Some China-watchers express dismay that the President chose the occasion to criticize the Soviet Union - criticisms which the Chinese carefully deleted from their own media coverage. ''You don't go into a country and attack the Russians ,'' says one specialist. ''That clearly was designed for home consumption.''
Reagan's determination to speak to the Chinese about the virtues of democracy and free enterprise also struck some observers as diplomatically inappropriate and politically motivated. ''The Chinese handled his lecturing in a low-key way , '' China scholar A. Doak Barnett says, ''but Reagan's speeches did not enhance his reputation as a great statesman in the Chinese view.''
But the President in China seemed to be making a pitch as much to his own convictions as to domestic constituents. Asked during the trip if the Chinese minded his ''preaching'' about American values, he responded:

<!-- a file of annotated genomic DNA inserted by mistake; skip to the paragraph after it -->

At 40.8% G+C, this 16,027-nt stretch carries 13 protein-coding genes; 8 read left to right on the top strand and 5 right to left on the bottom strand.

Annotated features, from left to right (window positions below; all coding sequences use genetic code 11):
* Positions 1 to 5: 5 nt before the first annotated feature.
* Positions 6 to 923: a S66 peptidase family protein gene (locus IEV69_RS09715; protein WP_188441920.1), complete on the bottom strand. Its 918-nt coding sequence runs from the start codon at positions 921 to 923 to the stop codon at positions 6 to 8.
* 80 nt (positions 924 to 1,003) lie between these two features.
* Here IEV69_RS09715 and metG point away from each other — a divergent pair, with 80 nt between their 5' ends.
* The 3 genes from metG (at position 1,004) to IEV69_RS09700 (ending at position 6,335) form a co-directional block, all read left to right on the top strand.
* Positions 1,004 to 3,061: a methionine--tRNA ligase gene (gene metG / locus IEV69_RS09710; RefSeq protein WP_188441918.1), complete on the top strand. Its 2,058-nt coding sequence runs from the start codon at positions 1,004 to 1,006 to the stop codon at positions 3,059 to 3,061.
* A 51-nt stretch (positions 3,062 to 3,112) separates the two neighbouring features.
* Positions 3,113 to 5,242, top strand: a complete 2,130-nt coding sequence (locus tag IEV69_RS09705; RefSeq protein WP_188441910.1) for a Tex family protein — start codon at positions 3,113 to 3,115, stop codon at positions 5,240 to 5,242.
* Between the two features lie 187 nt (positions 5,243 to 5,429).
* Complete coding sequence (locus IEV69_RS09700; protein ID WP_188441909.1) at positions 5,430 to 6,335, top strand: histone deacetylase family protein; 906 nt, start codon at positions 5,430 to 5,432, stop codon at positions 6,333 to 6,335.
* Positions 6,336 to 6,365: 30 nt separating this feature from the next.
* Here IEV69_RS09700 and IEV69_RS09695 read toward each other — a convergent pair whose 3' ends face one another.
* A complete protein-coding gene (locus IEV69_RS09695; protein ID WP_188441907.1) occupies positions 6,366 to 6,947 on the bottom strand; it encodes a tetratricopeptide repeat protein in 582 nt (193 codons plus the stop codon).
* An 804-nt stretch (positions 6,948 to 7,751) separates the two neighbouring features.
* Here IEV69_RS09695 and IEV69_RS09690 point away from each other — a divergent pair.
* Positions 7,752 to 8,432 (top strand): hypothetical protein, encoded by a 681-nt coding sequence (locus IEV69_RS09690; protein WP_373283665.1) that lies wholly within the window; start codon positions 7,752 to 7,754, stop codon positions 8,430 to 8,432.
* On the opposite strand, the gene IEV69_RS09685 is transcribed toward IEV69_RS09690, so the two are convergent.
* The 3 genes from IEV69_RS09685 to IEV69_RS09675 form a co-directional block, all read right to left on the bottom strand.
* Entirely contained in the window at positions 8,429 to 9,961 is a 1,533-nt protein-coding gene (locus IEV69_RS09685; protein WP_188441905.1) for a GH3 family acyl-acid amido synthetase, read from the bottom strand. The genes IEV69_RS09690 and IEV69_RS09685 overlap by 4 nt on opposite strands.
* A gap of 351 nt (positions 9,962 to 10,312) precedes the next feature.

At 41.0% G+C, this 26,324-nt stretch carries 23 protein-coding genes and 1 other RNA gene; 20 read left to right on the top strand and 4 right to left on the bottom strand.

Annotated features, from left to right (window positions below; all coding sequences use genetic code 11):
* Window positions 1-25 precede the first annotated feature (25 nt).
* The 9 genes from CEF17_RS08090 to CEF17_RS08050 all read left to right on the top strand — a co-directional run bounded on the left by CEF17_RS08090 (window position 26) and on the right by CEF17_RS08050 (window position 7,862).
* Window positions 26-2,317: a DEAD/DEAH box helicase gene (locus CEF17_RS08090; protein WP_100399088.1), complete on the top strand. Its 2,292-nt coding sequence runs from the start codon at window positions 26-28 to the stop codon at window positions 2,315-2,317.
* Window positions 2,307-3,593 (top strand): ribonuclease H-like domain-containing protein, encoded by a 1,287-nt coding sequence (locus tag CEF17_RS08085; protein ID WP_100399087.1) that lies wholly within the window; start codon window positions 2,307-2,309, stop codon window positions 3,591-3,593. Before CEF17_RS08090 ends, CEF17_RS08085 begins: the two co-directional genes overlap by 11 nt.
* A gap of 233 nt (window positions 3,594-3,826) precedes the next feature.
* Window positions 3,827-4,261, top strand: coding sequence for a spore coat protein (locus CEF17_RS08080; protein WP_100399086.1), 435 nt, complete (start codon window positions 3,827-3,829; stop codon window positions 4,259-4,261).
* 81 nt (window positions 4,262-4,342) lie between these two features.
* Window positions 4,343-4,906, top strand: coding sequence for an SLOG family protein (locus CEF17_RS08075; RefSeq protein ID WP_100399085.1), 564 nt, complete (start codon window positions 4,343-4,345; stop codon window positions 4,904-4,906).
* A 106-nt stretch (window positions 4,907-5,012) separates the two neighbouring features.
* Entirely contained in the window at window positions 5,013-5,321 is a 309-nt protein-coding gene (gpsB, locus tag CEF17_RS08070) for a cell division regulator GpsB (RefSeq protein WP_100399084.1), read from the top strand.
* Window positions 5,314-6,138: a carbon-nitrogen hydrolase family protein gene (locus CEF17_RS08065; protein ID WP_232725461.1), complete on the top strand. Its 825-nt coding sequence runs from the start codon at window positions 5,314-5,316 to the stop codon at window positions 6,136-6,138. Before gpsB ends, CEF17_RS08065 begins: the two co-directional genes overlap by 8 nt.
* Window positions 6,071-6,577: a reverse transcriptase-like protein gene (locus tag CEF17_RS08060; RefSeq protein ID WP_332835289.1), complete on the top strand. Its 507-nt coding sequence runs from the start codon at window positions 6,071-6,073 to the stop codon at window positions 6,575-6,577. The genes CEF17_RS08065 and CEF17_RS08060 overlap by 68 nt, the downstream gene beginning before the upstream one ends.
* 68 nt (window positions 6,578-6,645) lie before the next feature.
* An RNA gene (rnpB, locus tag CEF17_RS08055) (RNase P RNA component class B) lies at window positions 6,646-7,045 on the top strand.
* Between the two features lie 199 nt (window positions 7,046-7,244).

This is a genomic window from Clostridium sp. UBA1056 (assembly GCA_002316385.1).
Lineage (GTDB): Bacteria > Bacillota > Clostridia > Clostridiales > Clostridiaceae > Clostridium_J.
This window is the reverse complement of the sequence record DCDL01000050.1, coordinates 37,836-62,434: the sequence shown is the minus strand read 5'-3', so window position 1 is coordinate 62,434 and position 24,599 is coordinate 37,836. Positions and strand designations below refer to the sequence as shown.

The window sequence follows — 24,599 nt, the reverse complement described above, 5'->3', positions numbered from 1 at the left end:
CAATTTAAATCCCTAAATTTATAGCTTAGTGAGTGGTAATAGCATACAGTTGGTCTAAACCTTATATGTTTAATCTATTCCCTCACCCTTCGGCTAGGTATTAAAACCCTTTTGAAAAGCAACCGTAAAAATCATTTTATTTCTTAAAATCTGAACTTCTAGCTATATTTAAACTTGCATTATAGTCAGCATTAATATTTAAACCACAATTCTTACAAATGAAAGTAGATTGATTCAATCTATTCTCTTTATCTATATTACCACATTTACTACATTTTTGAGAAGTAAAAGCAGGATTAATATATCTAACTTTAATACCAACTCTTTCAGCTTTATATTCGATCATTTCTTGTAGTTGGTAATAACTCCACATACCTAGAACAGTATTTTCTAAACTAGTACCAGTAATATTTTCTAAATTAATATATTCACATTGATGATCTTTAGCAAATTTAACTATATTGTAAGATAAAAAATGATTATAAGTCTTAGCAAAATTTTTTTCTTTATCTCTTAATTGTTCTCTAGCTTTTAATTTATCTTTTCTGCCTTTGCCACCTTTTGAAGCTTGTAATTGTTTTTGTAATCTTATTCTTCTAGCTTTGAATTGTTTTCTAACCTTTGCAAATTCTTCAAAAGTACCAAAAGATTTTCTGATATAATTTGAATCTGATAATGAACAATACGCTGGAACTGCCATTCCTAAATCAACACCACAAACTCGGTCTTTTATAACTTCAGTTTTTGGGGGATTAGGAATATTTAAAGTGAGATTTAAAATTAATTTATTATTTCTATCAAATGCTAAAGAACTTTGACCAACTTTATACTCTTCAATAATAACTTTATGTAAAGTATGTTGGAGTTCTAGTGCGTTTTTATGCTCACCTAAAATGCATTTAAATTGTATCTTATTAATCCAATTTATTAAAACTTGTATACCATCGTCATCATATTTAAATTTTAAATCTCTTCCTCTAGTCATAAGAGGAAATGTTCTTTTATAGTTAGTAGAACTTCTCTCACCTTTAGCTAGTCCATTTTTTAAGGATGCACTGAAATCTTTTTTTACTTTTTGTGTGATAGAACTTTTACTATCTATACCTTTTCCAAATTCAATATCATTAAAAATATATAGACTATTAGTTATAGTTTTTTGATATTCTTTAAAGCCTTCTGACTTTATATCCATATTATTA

''They never said any word about that and I never put it as preaching to them. . . . I felt that if we're to get along, they've got to understand us, and what we believe. That's why I did that.''
However diplomatically awkward some of the President's remarks, the Chinese leadership also counted the visit a success. Huge crowds turned out for Reagan in Shanghai, the last stop on his itinerary. ''Such large crowds are not coincidence, for the leadership is concerned with form and symbolism and it ensures whether there are crowds or not,'' China expert Winston Lord, president of the Council on Foreign Relations, says. ''So Reagan did not hurt the United States by his comments about capitalism.''